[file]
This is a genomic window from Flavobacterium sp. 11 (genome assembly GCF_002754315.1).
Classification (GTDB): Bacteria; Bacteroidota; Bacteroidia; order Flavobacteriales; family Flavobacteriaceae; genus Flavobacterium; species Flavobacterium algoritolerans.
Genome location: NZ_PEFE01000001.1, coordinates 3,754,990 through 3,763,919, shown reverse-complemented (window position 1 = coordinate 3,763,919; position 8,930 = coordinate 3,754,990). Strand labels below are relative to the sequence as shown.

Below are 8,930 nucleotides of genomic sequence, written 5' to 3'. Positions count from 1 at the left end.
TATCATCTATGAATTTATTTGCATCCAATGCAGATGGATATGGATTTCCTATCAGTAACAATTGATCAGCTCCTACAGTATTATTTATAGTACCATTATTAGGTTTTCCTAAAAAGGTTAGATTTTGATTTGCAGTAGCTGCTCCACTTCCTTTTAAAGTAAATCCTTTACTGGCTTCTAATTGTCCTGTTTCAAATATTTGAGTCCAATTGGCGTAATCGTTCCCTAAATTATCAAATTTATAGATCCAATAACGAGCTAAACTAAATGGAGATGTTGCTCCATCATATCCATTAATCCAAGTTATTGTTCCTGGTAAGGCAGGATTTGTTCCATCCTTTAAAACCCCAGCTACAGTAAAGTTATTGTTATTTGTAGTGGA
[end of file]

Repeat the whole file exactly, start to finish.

This is a genomic window from Flavobacterium sp. 11 (genome assembly GCF_002754315.1).
Classification (GTDB): Bacteria; Bacteroidota; Bacteroidia; order Flavobacteriales; family Flavobacteriaceae; genus Flavobacterium; species Flavobacterium algoritolerans.
Genome location: NZ_PEFE01000001.1, coordinates 3,754,990 through 3,763,919, shown reverse-complemented (window position 1 = coordinate 3,763,919; position 8,930 = coordinate 3,754,990). Strand labels below are relative to the sequence as shown.

Below are 8,930 nucleotides of genomic sequence, written 5' to 3'. Positions count from 1 at the left end.
TATCATCTATGAATTTATTTGCATCCAATGCAGATGGATATGGATTTCCTATCAGTAACAATTGATCAGCTCCTACAGTATTATTTATAGTACCATTATTAGGTTTTCCTAAAAAGGTTAGATTTTGATTTGCAGTAGCTGCTCCACTTCCTTTTAAAGTAAATCCTTTACTGGCTTCTAATTGTCCTGTTTCAAATATTTGAGTCCAATTGGCGTAATCGTTCCCTAAATTATCAAATTTATAGATCCAATAACGAGCTAAACTAAATGGAGATGTTGCTCCATCATATCCATTAATCCAAGTTATTGTTCCTGGTAAGGCAGGATTTGTTCCATCCTTTAAAACCCCAGCTACAGTAAAGTTATTGTTATTTGTAGTGGA